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The outline of that mandate will be set in the political declaration; that is the deal that has been agreed with the European Union. What we are looking for is to have the expertise of the House and the views of the House when we go into that negotiating position. I also say to the right hon. Gentleman the Chairman of the Select Committee that I stated that Ministers will appear before the Select Committee, but of course Ministers will have to be invited by the Select Committee to appear before it. I hope, however, that Select Committees will indeed accept that it is important for Ministers to appear before them on these matters. Taken together, these arrangements will support a national mission to forge the strongest possible future relationship with our European partners, commensurate with our wider global goals and in the interests of the whole country.
Let me turn to the amendment proposed by the Leader of the Opposition. First, it argues for a permanent customs union. The benefit of a customs union is that it means no tariffs, fees, charges, quantitative restrictions or rules of origin checks. All of these are explicit in our deal, but, importantly, it goes further, because it also gives us the crucial ability to have an independent trade policy beyond our partnership with the EU, which membership of the customs union would not. So the Leader of the Opposition needs to explain why he does not share our ambition for a global Britain.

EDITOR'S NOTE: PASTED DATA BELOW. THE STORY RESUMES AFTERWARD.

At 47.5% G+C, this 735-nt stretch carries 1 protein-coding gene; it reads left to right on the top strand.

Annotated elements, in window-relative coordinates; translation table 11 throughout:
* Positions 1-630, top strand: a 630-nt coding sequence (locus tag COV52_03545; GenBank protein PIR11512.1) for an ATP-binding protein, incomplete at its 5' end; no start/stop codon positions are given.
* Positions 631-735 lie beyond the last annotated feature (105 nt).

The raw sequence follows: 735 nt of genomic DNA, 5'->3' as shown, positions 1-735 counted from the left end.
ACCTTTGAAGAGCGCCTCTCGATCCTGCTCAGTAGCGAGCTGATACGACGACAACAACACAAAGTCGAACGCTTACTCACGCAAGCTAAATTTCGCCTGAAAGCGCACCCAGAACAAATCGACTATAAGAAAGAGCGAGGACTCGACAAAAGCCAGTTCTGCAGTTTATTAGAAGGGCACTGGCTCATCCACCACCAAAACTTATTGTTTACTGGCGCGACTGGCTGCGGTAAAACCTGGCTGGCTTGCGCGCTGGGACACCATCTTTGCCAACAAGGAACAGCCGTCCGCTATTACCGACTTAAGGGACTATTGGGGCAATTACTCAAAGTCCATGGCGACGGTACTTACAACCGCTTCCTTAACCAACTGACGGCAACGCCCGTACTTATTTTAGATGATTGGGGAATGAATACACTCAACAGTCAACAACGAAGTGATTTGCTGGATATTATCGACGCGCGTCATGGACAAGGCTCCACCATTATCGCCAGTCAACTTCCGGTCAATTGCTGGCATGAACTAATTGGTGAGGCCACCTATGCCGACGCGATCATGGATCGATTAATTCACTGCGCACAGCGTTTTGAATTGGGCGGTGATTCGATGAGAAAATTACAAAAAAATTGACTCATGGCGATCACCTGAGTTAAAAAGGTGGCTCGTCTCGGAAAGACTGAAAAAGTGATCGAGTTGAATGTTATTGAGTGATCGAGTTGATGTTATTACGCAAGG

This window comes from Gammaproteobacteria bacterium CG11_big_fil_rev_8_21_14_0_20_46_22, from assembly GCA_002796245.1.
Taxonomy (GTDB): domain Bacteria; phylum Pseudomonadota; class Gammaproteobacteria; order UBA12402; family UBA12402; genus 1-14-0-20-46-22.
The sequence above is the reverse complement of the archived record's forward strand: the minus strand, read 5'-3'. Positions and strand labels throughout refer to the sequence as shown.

Secondly, the amendment argues for a strong single market deal. If that means being close to the single market but not part of it, then it is our deal which delivers the closest possible partnership. If it actually means being in the single market, the Leader of the Opposition is opposing taking back control of our borders and ending free movement. That not only contravenes the democratic instruction of the British people, but it contravenes his own manifesto.
Thirdly, the amendment claims our deal would
“lead to increased barriers to trade in goods and services”.
Unless the Leader of the Opposition’s policy is to stay in the single market as well as the customs union, some increase in barriers is inevitable. But our deal is the best deal outside the single market and it gives us the opportunities that come from an independent trade policy and increased regulatory freedom.